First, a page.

Should You Run A Dehumidifier In Your Basement?
At Ensign, we come across homes with high levels of Relative Humidity (RH) all throughout North Georgia and the surrounding areas. Relative Humidity (RH) is the measure of the amount of water vapor in the air in comparison to the temperature. Naturally, the state of Georgia and most of the southeast has high levels of RH, particularly in the Summer months. High RH can create problems for the home that are costly to address, including water damage and mold growth. Controlling mold growth is also essential for maintaining good indoor air quality and avoiding health issues. Mold grows by reproducing itself from tiny spores roaming in the air. These spores are not visible to the human eye, but mold begins to grow once these spores land on moist surfaces. Water is necessary for any mold to grow. Therefore, if you can remove the water source, you can stop the mold growth.
Using a dehumidifier is a great way to keep moisture levels down in your home, creating a safer and healthier home environment. Key areas we commonly see with high levels of RH in a home are in basements, particularly ones which are unfinished and untreated with HVAC units. With unfinished basement homes, we recommend these homeowners to keep a dehumidifier running in the basement at all times. Even after finishing your basement, we still recommend keeping a dehumidifier running due to the humid environment surrounding the home outdoors. In addition, basement areas can tend to be used less than other areas of the house, therefore making it more likely for rising Relative Humidity levels to go unnoticed for long periods of time.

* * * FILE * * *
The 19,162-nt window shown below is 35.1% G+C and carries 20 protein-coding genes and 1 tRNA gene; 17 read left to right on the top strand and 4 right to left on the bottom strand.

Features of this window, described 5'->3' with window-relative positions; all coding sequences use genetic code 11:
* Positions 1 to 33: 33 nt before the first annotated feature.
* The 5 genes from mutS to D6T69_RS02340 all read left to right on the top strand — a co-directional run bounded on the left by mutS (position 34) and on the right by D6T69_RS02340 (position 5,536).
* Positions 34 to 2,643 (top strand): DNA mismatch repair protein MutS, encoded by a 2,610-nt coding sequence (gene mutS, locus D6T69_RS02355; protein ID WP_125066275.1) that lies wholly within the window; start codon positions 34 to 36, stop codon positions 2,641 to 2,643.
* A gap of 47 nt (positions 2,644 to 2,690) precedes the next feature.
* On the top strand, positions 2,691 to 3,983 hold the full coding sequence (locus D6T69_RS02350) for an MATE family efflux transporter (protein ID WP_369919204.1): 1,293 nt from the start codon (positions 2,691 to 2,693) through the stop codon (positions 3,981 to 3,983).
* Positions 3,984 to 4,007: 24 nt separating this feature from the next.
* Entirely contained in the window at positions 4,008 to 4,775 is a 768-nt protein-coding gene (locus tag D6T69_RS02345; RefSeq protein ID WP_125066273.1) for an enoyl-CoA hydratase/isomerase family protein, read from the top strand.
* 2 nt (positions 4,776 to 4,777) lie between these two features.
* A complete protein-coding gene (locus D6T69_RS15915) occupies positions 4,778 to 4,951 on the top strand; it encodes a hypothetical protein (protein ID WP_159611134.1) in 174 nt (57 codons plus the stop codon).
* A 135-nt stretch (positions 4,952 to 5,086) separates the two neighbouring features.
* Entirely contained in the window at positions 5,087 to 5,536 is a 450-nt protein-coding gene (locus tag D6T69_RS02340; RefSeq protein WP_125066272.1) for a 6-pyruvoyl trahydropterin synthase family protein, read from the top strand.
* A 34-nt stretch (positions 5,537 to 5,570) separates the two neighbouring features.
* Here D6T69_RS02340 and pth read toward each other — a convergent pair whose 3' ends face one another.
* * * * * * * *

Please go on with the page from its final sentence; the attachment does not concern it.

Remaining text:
How a Dehumidifier works
A dehumidifier works by removing water vapors from the surrounding air by relying on the process of condensation to collect water vapor once it changes from gas to liquid. The device pulls in warm air in and exposes it to refrigeration coils to cool the air down. As the temperature of the air decreases, it is no longer able to hold moisture. The water vapors turn to liquid where they can now be collected by the dehumidifier. The dryer and cooler air is then released back out of the device.
Dehumidifiers typically collect water vapor in a detachable bucket. The device is usually equipped with a meter which can measure the relative relative humidity of a room. Dehumidifiers can also be equipped with a valve where a drain hose can be attached for convenient draining.
Tips to running a dehumidifier in your basement
Basement Dehumidifier Settings
Set your dehumidifier between 40% - 50% in your basement. Ideally, the Relative Humidity (RH) in your home should remain near 50% or less. The RH of your home should not go above 65%. You should also not go below 15% relative humidity so that your room isn’t too dry. Too dry, and you could experience dry throat or even dried out sinuses.
Dehumidifier Drain Line
Most dehumidifiers are equipped with a drain outlet where a garden hose can be attached. If it is too tedious to empty your dehumidifier often, run a drain line from the back of the device and route it to the exterior of your home (ask a professional if you need advice on the best way to accomplish this).
Take advantage of moisture collected by your dehumidifier
Use the moisture that your dehumidifier collects to water your plants.
If you need assistance with setting up a dehumidifier in your home or you have issues with mold due to moisture buildup, call the team at Ensign today. We service all of North Georgia and surrounding areas providing mold and water restoration services.